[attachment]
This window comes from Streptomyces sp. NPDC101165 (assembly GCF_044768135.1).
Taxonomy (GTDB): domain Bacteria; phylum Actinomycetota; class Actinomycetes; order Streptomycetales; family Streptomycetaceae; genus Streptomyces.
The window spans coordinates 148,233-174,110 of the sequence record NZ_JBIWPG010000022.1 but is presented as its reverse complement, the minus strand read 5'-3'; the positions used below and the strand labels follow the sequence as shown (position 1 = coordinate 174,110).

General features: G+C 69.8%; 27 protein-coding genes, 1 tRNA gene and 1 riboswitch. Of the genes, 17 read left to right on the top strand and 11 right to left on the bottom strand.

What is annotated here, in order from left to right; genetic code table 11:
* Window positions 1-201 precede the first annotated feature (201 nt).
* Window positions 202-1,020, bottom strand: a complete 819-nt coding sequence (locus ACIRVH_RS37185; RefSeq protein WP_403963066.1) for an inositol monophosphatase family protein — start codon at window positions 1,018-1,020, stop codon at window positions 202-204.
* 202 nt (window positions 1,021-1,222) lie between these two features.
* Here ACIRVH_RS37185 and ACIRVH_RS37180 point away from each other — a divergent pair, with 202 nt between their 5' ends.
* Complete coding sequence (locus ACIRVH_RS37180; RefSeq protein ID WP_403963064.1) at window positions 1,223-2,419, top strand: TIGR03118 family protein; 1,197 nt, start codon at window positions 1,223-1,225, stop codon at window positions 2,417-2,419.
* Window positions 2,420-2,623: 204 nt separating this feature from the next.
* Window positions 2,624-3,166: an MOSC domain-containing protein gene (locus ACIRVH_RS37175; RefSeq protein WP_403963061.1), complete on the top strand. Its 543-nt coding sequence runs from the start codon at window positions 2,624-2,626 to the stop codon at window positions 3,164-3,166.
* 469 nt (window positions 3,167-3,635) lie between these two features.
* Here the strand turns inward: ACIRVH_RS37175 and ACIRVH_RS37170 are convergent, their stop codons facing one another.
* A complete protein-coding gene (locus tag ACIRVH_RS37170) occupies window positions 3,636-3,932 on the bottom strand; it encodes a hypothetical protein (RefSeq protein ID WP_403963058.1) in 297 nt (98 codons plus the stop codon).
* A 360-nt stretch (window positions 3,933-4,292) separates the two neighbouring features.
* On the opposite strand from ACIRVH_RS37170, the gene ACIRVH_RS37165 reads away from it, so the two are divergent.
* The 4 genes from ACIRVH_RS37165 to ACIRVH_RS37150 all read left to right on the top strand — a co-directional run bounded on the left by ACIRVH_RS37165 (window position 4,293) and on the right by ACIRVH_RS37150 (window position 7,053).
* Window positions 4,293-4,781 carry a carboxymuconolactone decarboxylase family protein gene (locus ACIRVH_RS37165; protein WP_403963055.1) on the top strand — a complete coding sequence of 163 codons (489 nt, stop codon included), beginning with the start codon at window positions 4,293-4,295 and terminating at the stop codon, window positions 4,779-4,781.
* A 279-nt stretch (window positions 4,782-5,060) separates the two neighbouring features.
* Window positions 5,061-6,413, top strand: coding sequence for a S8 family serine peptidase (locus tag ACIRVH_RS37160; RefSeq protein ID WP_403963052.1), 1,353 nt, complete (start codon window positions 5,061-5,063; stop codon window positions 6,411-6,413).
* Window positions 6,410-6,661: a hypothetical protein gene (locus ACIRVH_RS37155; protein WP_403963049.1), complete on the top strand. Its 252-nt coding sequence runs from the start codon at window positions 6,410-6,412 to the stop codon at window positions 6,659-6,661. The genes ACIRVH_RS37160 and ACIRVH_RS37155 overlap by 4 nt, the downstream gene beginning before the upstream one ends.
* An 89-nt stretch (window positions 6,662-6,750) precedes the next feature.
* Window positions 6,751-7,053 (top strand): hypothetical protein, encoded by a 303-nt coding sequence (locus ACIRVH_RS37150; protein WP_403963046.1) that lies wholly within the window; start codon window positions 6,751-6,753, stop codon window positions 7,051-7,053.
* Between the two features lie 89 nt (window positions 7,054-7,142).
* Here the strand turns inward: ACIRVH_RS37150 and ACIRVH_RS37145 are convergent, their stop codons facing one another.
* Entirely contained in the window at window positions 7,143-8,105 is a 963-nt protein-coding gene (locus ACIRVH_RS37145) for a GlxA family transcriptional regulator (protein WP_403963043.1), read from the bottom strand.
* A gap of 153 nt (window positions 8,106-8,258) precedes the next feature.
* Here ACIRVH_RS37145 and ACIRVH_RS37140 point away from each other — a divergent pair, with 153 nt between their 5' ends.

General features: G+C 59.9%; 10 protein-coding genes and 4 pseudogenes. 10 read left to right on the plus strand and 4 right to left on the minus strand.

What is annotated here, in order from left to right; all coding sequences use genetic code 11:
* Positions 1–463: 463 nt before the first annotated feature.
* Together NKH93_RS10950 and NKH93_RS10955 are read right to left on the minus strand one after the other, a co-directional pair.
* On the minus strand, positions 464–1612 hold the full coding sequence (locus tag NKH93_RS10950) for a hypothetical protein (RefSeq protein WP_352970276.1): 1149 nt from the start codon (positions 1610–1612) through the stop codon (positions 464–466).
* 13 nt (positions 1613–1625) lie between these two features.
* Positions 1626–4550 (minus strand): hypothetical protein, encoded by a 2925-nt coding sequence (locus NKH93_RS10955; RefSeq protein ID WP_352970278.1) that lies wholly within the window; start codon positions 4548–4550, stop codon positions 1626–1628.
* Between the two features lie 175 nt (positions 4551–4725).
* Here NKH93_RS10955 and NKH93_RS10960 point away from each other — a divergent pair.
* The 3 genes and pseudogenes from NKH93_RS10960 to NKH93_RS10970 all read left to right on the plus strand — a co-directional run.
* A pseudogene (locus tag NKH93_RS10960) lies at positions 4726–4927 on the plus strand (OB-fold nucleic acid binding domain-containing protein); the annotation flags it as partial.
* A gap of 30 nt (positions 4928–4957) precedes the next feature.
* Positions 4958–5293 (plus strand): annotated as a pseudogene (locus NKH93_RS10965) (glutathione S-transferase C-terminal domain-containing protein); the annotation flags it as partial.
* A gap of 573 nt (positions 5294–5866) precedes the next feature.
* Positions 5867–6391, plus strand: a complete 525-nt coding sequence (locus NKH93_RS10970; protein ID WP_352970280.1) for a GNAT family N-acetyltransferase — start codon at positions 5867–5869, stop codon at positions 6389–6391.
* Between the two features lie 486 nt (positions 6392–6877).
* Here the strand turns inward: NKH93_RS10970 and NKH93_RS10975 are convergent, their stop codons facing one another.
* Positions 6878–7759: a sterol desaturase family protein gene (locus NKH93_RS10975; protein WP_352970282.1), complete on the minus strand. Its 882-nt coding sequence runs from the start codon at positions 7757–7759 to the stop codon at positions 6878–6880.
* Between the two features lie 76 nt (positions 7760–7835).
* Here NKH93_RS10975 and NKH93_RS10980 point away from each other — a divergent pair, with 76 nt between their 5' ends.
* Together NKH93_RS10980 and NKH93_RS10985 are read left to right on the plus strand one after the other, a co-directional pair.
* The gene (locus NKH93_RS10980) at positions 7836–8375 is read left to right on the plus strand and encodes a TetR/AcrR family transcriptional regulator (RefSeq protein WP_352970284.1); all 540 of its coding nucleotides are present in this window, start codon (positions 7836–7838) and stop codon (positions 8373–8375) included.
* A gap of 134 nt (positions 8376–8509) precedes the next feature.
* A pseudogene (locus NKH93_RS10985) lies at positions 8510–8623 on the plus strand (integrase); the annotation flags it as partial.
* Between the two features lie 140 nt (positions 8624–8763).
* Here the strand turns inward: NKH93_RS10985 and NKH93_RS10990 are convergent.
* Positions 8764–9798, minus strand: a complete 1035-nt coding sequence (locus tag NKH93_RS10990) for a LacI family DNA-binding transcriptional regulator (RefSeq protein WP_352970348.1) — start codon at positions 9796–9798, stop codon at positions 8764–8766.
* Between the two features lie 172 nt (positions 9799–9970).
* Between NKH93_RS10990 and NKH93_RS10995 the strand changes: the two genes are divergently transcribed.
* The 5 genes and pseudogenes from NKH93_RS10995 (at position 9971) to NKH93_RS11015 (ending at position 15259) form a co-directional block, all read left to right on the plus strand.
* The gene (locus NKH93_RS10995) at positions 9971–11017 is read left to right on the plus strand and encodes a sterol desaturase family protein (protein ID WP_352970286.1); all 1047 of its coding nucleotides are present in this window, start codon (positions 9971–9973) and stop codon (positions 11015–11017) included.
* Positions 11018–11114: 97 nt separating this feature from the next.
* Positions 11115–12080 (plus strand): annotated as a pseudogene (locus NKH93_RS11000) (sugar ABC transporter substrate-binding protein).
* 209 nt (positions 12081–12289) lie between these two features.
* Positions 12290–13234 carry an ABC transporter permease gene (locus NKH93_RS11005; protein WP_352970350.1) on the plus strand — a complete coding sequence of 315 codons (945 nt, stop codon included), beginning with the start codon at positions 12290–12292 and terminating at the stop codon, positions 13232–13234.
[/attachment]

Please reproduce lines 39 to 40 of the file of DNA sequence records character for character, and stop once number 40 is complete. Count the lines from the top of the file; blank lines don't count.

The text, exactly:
* The 3 genes and pseudogenes from NKH93_RS10960 to NKH93_RS10970 all read left to right on the plus strand — a co-directional run.
* A pseudogene (locus tag NKH93_RS10960) lies at positions 4726–4927 on the plus strand (OB-fold nucleic acid binding domain-containing protein); the annotation flags it as partial.